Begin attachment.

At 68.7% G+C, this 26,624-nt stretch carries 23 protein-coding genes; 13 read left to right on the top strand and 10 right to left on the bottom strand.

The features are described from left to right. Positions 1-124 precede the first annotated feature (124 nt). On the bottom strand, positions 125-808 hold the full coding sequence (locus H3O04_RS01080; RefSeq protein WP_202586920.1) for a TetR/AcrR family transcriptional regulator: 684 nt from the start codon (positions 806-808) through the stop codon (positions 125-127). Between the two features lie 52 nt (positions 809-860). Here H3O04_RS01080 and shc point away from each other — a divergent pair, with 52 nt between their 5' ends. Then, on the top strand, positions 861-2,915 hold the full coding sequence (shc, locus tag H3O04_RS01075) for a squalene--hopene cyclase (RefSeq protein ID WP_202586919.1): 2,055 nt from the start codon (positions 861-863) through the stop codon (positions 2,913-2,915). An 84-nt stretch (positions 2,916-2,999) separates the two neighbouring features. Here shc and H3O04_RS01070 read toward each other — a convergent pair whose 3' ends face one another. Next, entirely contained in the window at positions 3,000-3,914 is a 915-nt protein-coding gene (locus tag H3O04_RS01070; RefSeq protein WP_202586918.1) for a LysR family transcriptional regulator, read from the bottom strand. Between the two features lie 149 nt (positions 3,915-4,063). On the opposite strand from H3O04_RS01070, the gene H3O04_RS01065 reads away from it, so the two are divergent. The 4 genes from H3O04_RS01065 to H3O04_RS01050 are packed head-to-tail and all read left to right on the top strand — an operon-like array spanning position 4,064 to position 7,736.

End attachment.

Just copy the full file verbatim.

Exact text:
At 68.7% G+C, this 26,624-nt stretch carries 23 protein-coding genes; 13 read left to right on the top strand and 10 right to left on the bottom strand.

The features are described from left to right. Positions 1-124 precede the first annotated feature (124 nt). On the bottom strand, positions 125-808 hold the full coding sequence (locus H3O04_RS01080; RefSeq protein WP_202586920.1) for a TetR/AcrR family transcriptional regulator: 684 nt from the start codon (positions 806-808) through the stop codon (positions 125-127). Between the two features lie 52 nt (positions 809-860). Here H3O04_RS01080 and shc point away from each other — a divergent pair, with 52 nt between their 5' ends. Then, on the top strand, positions 861-2,915 hold the full coding sequence (shc, locus tag H3O04_RS01075) for a squalene--hopene cyclase (RefSeq protein ID WP_202586919.1): 2,055 nt from the start codon (positions 861-863) through the stop codon (positions 2,913-2,915). An 84-nt stretch (positions 2,916-2,999) separates the two neighbouring features. Here shc and H3O04_RS01070 read toward each other — a convergent pair whose 3' ends face one another. Next, entirely contained in the window at positions 3,000-3,914 is a 915-nt protein-coding gene (locus tag H3O04_RS01070; RefSeq protein WP_202586918.1) for a LysR family transcriptional regulator, read from the bottom strand. Between the two features lie 149 nt (positions 3,915-4,063). On the opposite strand from H3O04_RS01070, the gene H3O04_RS01065 reads away from it, so the two are divergent. The 4 genes from H3O04_RS01065 to H3O04_RS01050 are packed head-to-tail and all read left to right on the top strand — an operon-like array spanning position 4,064 to position 7,736.